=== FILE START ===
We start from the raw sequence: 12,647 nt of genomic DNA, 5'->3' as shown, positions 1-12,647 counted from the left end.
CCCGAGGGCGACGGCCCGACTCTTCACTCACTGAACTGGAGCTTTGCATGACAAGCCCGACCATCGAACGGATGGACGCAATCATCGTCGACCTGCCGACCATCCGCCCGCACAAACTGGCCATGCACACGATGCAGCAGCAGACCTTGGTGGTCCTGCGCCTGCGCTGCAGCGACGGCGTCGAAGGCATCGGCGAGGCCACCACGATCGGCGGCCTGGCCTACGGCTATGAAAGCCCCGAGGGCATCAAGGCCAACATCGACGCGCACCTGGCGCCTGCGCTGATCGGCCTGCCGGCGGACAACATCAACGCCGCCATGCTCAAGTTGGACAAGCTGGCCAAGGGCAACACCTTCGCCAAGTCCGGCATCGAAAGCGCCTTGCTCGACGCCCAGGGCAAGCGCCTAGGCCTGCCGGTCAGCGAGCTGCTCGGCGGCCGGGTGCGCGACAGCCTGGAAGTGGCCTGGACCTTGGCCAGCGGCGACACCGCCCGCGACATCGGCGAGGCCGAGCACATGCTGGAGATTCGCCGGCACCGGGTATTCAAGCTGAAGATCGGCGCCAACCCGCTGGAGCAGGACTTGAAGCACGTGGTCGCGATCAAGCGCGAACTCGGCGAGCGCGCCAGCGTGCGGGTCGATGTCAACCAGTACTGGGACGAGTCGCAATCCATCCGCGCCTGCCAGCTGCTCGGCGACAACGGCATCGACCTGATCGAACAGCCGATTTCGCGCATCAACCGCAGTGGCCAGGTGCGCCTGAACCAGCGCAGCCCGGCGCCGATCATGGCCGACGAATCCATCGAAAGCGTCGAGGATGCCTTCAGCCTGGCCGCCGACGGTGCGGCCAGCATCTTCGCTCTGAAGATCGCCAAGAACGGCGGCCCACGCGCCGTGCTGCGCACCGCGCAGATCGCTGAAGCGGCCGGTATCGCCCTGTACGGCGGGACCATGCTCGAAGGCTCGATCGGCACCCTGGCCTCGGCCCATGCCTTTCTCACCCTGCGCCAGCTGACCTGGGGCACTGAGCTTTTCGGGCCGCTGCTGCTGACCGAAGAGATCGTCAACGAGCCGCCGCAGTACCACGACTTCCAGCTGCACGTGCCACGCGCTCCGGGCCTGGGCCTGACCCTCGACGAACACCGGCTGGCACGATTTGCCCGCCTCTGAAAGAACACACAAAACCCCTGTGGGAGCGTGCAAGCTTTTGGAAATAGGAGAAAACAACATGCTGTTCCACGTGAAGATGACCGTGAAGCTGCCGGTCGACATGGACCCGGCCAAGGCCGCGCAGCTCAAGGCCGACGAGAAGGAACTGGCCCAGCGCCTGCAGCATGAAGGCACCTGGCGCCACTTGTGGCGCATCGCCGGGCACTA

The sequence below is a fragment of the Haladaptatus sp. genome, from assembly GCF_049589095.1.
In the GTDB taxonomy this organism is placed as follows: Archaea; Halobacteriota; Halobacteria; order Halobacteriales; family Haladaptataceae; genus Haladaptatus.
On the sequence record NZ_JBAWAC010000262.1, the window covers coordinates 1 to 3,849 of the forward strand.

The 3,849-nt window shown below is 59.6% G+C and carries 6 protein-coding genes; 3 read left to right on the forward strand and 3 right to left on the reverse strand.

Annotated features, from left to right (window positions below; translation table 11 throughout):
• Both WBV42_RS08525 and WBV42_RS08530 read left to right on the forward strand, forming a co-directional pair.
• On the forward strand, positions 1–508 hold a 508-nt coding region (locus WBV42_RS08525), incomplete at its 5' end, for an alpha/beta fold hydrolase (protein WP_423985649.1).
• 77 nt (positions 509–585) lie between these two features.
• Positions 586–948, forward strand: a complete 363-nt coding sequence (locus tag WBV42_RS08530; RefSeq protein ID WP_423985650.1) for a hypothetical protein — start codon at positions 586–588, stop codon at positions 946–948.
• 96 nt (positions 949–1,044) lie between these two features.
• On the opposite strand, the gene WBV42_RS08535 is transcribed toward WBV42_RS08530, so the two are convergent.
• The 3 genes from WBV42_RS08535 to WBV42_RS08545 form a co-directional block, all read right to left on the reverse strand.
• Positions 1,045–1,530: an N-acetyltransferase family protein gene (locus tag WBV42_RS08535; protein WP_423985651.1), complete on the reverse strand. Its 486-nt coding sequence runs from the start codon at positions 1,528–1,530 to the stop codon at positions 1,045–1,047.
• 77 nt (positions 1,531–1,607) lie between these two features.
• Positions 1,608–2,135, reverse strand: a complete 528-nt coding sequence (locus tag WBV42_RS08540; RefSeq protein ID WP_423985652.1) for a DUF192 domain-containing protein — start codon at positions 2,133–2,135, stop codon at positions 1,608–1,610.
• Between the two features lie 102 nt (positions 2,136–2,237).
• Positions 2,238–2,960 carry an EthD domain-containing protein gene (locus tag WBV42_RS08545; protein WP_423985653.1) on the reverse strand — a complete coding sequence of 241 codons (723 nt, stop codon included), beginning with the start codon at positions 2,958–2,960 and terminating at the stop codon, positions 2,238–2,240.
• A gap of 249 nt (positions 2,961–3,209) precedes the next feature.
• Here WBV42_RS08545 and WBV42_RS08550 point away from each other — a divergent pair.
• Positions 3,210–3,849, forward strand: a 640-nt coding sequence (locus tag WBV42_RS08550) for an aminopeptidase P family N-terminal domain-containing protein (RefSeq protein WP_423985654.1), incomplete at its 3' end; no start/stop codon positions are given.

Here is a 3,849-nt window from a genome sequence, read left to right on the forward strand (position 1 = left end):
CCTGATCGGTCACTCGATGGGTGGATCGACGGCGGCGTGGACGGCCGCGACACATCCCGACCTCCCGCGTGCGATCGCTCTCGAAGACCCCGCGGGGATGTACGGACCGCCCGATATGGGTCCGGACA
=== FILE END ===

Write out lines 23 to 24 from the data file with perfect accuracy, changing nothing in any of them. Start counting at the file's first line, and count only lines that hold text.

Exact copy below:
Here is a 3,849-nt window from a genome sequence, read left to right on the forward strand (position 1 = left end):
CCTGATCGGTCACTCGATGGGTGGATCGACGGCGGCGTGGACGGCCGCGACACATCCCGACCTCCCGCGTGCGATCGCTCTCGAAGACCCCGCGGGGATGTACGGACCGCCCGATATGGGTCCGGACA